Hello, my name is Coley and I’m a carb-o-holic.
Which is exactly why I’m on a pretty strict cleanse until I leave for Chile next week. My body was like girl, you need chillllllllll. And I was like, alright, fiiiiiine.
I made this recipe back at the beginning of December and got to enjoy this bread all throughout the holiday season. But now, because I’m on this stupid cleans, it means NOPE. No bread for me. However, if you’re wise enough to be eating like a normal human, boy oh boy is this the recipe for you. Especially if you live in the Northeast, as we’re expected to get a bit of (more) snow tomorrow. You know the bread aisles at every market will be bare (what is UP with that?), so skip the trip and make your own instead. I promise it’s easy and relatively fuss-free, the only caveat is that you have to get started the day before. So bust out your measuring cups – it’s time to start baking.
Yeast doughs are notoriously finicky, as yeast is a living creature who’s performance depends on so many factors: moisture, temperature, time, salt, sugar, etc. It’s why so many people are scared to work with yeast in the first place, and yeah, not that long ago I, too, was totally in that camp. But once I started baking with yeast, I learned that being afraid of it was so, so ridiculous. For starters, the ingredients for baking bread are relatively cheap, and although it takes a lot of time to prepare, the work involved is (usually) pretty easy. Not to mention, even less-than-perfect homemade bread is still pretty awesome, especially when it’s warm, right out of the oven.
I’ve dabbled in my fair share bread baking, often with less than stellar results (hello sourdough), but once I tried the no-knead method developed by Jim Lahey of Sullivan Street Bakery in NYC, I was hooked. It has a tangy, complex flavor, tender-chewy crumb, and a crispy, caramelized crust. It’s seriously simple to make, and consistently comes out great. All it takes is time. That’s where the magic happens.
After the initial mixing, which takes all of about 5 minutes (including measuring), the dough rests overnight to let the yeast do it’s thang. Once it’s more than doubled in size, smells a bit boozy, and the surface is dotted with bubbles, it gets folded onto itself a few times, then formed into a ball, and left to rise for about another hour. Next, it gets baked inside a dutch oven inside a super hot regular oven, and what results is a loaf that tastes like it was made by a professional baker. The first time I tried this recipe, I was amazed at what came out of the oven, and it’s been near perfect every single time since… And that has been a lot of times (hello carb-o-holics anonymous).
It’s a near fool-proof recipe and such a great introduction to the curious world of bread-baking. Go ahead and make a loaf this weekend and have an extra slice for me (with plenty of butter, please). I’ll be over here with my green juice and quinoa.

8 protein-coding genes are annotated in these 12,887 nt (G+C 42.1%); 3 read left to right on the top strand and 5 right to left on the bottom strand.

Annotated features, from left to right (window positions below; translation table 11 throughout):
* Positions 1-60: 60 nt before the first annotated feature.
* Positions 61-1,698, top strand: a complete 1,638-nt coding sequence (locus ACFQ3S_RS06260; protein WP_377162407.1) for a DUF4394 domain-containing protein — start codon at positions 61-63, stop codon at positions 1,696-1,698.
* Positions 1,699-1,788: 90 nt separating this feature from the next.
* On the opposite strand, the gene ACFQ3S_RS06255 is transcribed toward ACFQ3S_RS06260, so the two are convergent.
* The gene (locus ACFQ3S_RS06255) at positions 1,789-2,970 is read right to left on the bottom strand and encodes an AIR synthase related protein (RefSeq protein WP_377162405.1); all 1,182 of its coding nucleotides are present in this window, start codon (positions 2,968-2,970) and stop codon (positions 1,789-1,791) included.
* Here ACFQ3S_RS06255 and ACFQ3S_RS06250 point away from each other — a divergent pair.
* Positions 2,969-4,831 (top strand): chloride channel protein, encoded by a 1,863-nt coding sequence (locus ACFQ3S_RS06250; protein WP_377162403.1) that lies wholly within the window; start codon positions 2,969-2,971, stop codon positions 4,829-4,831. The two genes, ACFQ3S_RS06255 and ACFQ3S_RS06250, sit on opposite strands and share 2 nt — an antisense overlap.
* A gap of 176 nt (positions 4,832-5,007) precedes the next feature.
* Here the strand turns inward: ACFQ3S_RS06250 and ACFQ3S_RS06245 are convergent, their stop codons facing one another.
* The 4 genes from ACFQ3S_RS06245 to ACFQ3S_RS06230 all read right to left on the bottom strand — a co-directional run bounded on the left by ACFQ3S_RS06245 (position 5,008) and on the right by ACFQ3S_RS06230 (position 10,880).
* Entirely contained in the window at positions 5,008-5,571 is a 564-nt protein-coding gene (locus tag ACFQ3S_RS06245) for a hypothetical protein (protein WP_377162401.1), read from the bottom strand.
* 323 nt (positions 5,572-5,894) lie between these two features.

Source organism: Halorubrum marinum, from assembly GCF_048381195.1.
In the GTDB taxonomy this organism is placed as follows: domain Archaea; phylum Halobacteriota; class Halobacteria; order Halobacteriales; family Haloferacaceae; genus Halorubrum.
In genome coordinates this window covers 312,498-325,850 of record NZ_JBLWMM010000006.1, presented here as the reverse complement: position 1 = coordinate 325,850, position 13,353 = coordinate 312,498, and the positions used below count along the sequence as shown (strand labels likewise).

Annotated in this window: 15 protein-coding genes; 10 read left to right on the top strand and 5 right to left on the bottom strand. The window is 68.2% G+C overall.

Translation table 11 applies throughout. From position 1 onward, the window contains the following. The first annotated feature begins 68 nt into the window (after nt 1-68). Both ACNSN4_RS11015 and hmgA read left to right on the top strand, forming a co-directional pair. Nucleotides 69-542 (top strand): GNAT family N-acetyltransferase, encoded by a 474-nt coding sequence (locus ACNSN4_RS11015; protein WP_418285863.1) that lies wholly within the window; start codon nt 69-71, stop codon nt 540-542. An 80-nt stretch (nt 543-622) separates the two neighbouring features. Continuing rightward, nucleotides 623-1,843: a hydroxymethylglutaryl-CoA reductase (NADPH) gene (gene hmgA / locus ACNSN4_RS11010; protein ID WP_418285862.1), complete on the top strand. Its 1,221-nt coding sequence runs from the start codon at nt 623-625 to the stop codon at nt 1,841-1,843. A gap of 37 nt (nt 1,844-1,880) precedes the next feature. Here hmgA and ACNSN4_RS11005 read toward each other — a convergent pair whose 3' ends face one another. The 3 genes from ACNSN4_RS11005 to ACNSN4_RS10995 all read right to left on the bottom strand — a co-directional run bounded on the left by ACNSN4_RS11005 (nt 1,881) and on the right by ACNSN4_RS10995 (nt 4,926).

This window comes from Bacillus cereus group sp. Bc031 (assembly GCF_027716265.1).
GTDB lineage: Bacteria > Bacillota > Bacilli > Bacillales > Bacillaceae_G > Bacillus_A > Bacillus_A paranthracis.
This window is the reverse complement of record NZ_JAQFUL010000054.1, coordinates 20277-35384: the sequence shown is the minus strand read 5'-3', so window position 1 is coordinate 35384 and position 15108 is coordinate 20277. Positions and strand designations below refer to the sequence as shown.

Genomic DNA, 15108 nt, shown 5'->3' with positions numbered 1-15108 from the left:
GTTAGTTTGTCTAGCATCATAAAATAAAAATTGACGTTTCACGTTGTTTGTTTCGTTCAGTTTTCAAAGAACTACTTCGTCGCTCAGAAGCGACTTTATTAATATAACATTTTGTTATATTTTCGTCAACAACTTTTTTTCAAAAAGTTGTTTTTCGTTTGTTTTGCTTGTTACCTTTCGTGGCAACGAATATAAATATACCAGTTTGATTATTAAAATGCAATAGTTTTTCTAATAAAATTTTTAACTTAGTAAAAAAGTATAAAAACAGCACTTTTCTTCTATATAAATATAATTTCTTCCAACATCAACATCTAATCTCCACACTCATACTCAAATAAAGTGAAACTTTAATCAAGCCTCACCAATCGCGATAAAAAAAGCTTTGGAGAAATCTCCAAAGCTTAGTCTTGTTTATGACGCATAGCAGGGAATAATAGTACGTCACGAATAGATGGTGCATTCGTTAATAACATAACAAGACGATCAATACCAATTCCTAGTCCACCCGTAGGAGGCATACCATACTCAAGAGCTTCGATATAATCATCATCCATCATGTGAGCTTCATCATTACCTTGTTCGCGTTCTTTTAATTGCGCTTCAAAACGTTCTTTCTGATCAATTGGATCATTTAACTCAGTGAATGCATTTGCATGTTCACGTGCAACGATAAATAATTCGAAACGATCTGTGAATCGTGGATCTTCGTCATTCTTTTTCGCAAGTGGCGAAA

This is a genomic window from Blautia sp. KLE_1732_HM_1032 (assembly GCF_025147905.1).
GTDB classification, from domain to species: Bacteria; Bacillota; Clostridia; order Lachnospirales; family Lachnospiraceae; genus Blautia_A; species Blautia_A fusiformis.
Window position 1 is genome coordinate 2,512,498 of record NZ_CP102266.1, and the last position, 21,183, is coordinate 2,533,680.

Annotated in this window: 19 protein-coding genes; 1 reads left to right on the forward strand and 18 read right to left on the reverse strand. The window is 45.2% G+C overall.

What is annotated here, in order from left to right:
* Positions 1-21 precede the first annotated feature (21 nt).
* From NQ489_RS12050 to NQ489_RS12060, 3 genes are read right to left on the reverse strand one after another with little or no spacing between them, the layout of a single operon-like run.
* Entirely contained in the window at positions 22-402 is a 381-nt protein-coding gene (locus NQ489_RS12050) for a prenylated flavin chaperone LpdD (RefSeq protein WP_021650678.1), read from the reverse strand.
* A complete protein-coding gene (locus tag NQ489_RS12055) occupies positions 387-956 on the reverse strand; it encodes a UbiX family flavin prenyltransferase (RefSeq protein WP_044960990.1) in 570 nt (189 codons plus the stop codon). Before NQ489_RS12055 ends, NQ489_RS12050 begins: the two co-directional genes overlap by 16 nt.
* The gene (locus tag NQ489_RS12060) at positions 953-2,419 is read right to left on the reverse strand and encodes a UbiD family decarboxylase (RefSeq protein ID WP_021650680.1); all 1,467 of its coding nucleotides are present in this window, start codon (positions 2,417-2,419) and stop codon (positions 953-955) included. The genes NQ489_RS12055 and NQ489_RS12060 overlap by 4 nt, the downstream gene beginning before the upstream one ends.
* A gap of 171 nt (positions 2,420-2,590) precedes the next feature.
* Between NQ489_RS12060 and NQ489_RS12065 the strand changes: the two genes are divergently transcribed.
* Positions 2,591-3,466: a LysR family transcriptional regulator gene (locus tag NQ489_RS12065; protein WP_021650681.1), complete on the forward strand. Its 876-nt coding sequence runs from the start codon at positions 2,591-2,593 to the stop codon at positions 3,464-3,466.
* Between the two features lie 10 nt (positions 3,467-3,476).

Stay warm, my friends!
- 3 cups unbleached all-purpose flour, plus more for dusting
- 2 teaspoons salt
- 3 tablespoons sugar
- 1 tablespoon cinnamon
- 1/2 teaspoon instant yeast
- 1 1/2 cups luke-warm water
- 1 scant cup walnuts
- 1 scant cup golden raisins (regular raisins are fine)
- In a large bowl, combine the flour, salt, sugar, cinnamon and yeast. Add the raisins and walnuts and mix to coat, then pour in the water and stir until just combined. Cover with plastic wrap or a damp kitchen towel and place the bowl in a warm, draft free spot to rise for 12-18 hours (I like to do it overnight).
- The dough is ready when it smells yeasty and is dotted with bubbles all over. Turn it out onto a lightly floured work surface, dust with flour, then turn it over onto itself twice, like a book. Gently shape the dough into a ball, then cover with a towel and let rise for an additional hour.
- In the meantime preheat the oven to 450 degrees. Place a large dutch oven or other oven-proof pot with a lid into the oven as it heats up and leave it in there for 30 minutes to get nice and hot.
- Score the top of the dough with a sharp knife, then use a bench scraper to carefully transfer it to the pot. Cover and bake for 30 minutes, then remove the lid and allow it to cook for another 10-30 minutes, depending, to let it get deep brown and caramelized.
- Remove bread from the dutch oven and allow it to cool completely before slicing.
- Bread will keep, wrapped tightly, at room temperature for up to 3 days. I prefer to slice the bread then place it in a zip-top bag and freeze it. Slices can be removed straight from the freezer and toasted for best results.